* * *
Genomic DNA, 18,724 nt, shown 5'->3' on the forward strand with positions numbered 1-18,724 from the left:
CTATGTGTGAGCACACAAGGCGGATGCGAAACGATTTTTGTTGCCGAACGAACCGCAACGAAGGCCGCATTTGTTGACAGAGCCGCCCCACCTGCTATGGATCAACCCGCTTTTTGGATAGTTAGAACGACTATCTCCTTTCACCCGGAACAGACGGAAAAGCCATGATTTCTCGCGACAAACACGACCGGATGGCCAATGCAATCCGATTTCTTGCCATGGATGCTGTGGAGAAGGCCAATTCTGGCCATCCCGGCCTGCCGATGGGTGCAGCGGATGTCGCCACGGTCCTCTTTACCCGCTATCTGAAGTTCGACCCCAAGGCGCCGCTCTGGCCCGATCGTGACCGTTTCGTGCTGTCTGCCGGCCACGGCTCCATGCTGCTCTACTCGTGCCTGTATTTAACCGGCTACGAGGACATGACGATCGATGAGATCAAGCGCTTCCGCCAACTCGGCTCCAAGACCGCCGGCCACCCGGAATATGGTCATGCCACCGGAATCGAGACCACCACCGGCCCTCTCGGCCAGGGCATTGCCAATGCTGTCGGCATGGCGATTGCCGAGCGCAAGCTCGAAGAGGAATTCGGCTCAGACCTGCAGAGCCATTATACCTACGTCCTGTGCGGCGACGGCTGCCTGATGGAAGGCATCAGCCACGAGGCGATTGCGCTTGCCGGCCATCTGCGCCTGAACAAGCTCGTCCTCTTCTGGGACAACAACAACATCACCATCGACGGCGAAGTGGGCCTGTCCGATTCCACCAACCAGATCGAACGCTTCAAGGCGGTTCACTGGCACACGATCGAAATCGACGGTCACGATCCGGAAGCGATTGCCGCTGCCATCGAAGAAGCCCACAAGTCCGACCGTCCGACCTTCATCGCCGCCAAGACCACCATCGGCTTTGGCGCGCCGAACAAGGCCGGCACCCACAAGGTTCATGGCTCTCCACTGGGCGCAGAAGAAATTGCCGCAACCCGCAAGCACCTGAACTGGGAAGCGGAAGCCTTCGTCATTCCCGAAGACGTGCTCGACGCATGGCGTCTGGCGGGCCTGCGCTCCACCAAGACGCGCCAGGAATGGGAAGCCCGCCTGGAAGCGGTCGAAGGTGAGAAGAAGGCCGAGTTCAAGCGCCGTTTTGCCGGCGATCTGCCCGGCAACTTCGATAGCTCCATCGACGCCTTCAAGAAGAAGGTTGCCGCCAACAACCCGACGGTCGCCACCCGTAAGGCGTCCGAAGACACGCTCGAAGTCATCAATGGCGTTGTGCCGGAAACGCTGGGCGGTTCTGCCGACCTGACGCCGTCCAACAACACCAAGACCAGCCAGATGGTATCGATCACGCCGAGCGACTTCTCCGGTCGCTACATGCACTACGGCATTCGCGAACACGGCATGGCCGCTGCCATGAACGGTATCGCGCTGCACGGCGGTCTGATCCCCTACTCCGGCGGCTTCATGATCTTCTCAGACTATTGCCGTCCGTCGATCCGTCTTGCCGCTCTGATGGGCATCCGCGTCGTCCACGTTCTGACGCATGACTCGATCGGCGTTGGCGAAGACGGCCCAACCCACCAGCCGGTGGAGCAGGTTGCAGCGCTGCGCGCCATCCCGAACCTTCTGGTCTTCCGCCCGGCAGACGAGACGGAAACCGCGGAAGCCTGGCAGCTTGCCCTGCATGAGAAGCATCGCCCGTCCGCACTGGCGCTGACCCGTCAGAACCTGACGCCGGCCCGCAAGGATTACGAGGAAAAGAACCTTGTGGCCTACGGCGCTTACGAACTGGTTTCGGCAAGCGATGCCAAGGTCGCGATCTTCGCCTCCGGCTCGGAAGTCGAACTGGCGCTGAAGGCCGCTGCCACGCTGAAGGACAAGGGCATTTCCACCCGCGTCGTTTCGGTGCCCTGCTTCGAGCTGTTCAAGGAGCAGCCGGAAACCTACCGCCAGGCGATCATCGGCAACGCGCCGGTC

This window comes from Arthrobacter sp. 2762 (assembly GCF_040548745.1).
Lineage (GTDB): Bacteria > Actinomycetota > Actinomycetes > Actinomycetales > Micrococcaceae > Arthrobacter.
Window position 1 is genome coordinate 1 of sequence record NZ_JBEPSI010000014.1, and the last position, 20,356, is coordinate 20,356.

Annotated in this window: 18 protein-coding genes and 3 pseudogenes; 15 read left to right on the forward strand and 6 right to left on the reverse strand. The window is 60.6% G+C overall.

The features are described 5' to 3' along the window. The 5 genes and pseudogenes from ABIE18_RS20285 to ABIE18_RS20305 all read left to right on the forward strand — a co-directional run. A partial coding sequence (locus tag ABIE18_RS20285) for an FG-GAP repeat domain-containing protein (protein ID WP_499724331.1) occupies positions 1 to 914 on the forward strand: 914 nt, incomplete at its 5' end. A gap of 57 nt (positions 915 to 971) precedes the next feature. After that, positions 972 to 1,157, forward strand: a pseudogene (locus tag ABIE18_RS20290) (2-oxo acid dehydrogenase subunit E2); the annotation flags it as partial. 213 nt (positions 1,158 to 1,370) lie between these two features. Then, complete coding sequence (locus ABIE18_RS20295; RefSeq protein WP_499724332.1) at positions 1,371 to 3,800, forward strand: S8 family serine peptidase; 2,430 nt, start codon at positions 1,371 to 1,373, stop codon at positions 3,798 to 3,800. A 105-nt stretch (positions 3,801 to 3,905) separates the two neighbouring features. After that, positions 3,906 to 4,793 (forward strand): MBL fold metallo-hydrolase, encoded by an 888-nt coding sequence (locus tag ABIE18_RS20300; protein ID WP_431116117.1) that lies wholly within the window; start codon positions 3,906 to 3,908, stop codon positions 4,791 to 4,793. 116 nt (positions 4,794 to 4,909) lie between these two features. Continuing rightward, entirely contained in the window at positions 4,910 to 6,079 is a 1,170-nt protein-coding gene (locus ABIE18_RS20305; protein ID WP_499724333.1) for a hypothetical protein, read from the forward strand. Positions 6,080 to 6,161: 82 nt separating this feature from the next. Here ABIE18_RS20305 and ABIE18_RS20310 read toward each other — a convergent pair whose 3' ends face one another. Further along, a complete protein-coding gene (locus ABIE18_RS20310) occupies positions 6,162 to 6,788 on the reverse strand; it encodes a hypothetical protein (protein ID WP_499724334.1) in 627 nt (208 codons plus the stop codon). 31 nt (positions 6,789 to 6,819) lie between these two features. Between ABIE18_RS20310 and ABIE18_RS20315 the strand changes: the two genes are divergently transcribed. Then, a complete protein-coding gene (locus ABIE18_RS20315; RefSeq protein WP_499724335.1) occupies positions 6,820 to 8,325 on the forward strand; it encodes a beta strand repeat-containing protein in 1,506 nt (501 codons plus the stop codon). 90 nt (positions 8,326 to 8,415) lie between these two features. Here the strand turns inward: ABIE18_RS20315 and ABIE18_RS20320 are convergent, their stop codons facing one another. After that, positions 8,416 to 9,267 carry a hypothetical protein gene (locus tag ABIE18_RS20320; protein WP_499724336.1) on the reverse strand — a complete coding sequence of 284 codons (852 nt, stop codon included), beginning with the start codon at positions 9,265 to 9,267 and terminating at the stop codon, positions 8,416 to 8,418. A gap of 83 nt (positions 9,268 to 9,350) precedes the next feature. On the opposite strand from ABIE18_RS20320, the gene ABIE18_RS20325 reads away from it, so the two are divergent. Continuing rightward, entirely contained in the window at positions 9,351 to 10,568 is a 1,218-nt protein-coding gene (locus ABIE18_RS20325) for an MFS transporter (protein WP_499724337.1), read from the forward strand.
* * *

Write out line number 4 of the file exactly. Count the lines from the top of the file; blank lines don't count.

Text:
Lineage (GTDB): Bacteria > Actinomycetota > Actinomycetes > Actinomycetales > Micrococcaceae > Arthrobacter.